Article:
IN A NUTSHELL: Much like today, the second century church believed they were on the brink of a new world. The gods of Rome were fashionable, and the monotheistic teachings of Judaeo-Christianity were too narrow. Also common to today, was a tolerance and openness to just about any religion except Christianity. It’s easy to see truths others need to accept and at the same time difficult to see truths we may be tempted to reject.
HIS LIGHT & LIFE:
- What was the purpose of John writing his gospel?
- How many times are the words "light" and "life" used in this text? In John's gospel?
- What does it mean to "receive Jesus", "to believe in His name"?
- How did the world respond to Jesus?
- How did Jesus' "own" respond to Him?
HIS LIGHT IN MY LIFE:
- How familiar are you with the story of Jesus? Would you call yourself "Jesus' own"?
- Looking at your lifestyle and worldview do you seem to love Jesus, His light and life or do you love the idea of "being saved" and excused from consequences?
- Objectives - To demonstrate man’s tendency to look at surface issues while missing the deep, eternal points in life. What does it mean to miss the point? The Life & the Light? To provide a framework for reading and studying the Gospel of John this year.
- Outcomes - For the worshipper to become willing to ask himself/herself: Have I missed the “light and life”? Is it only the Jews (“his own”) that have rejected Him? For the worshipper to commit to reading the Bible reading plan.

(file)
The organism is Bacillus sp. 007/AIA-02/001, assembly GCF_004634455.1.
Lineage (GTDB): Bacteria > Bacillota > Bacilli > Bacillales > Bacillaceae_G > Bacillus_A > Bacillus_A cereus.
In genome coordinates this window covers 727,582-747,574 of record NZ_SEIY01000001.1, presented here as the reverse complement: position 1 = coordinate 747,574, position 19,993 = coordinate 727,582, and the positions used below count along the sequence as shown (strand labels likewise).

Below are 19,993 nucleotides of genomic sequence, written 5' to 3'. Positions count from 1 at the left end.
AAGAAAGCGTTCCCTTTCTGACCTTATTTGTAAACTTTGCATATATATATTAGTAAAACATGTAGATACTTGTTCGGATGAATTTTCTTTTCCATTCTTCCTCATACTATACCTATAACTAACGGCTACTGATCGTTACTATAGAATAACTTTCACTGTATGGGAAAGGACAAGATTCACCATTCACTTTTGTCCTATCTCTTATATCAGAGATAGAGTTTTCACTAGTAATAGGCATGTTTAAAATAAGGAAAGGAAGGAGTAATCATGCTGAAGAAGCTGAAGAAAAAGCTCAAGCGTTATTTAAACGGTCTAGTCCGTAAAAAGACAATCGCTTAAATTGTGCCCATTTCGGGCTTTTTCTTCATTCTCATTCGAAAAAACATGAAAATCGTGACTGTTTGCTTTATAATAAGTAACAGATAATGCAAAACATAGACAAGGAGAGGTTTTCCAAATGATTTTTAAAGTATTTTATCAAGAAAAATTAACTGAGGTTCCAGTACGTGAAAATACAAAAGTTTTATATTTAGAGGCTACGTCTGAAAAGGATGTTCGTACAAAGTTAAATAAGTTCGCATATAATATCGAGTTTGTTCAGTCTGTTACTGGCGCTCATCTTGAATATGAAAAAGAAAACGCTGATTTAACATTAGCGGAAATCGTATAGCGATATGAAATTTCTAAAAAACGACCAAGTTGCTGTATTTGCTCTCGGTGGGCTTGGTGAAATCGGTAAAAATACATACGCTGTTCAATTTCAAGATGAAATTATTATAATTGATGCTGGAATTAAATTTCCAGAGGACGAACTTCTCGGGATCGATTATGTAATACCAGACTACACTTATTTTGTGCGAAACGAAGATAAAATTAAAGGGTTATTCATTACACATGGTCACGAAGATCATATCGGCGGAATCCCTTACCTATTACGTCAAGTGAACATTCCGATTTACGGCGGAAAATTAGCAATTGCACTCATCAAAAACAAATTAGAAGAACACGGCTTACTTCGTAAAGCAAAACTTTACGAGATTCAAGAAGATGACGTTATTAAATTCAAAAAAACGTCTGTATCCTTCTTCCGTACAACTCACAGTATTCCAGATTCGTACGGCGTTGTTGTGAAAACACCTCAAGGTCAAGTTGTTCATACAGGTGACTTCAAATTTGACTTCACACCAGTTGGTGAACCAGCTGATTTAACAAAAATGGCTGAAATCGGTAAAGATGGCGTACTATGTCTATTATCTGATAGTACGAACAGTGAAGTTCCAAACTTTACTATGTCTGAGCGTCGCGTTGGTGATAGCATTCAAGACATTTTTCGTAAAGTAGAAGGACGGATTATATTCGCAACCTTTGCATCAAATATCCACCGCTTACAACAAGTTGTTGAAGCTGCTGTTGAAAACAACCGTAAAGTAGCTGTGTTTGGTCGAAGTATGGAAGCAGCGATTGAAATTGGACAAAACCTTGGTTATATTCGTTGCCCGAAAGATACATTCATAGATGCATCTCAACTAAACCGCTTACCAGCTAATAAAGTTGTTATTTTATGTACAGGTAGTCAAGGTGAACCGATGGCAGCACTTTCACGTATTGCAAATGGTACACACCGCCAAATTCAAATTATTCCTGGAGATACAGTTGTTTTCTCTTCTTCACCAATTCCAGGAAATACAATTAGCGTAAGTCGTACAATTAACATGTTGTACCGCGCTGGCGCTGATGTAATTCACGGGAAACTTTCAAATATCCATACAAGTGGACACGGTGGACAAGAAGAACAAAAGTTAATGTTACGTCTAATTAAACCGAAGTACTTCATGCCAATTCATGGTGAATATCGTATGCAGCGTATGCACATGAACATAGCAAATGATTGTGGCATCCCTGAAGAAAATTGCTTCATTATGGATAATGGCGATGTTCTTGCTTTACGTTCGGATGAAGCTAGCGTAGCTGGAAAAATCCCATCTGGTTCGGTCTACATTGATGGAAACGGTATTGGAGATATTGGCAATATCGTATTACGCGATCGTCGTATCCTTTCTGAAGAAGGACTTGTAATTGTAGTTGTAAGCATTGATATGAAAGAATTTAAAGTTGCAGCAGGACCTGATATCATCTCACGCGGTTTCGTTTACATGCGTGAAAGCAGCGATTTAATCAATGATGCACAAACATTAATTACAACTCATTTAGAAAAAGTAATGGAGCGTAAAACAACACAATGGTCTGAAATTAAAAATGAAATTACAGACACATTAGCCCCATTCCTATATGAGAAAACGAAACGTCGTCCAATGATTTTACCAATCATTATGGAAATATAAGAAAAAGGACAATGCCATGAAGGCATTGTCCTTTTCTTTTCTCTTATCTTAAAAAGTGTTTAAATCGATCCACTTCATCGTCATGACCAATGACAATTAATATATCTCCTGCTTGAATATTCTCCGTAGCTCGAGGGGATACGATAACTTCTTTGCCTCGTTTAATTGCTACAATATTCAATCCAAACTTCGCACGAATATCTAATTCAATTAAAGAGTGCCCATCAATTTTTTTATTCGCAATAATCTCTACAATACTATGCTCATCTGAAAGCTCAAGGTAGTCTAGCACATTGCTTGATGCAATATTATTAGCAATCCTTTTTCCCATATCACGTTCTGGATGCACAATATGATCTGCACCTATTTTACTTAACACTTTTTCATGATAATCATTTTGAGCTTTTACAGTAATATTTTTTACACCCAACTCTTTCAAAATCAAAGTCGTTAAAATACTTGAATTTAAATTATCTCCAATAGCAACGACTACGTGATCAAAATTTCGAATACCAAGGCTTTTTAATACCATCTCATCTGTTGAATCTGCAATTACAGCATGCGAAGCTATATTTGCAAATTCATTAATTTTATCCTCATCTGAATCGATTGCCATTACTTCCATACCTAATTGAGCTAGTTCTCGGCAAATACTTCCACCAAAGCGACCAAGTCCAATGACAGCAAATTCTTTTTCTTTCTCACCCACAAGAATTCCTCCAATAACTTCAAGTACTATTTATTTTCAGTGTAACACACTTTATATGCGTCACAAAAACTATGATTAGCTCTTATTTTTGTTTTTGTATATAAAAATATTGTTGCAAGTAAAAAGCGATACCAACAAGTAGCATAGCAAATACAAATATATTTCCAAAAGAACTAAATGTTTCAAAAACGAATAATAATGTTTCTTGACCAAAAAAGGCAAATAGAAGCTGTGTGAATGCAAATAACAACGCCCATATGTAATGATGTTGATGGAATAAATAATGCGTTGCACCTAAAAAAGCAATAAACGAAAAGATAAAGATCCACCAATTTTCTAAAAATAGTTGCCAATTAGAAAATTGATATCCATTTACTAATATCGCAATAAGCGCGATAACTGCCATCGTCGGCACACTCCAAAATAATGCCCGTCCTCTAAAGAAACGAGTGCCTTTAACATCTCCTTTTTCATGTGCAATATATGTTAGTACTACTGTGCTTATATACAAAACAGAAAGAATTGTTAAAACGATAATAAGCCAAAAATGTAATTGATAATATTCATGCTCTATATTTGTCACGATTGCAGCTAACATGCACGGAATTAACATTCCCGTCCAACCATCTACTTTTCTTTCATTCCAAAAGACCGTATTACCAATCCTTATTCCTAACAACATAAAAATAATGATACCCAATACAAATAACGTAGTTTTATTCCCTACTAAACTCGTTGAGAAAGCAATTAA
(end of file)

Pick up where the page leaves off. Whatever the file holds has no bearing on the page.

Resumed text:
#1 John begins and ends with “testimonies”
#2 Those in the world were created by Him, but they didn’t recognize Him.
#3 Those most familiar with God would not accept Jesus
#4 Not everyone is a child of God… only those who receive him, believe in His name.
10 Signs you may be a Secular Believer ("Playing Christian")
· 10 signs you are a secular believer!
- You make major decisions without first seeking God's will.
- You care more about what others think than what God thinks about you.
- You tend to be led by money not by the Holy Spirit.
- You attend church services primarily for friendship.
- You tend to dress, spend money, eat and live like pop culture.
- You want God to be part of your life, not the center of it.
- Your lifestyle is more selfish than selfless, more comfortable than committed, more self-seeking than God seeking.
- Your life has little to no impact on others for the gospel.
- You cannot identify anyone close to you that is closer to God at least in part because of your influence.
- You do not give serious consideration to how God views the way you spend your money.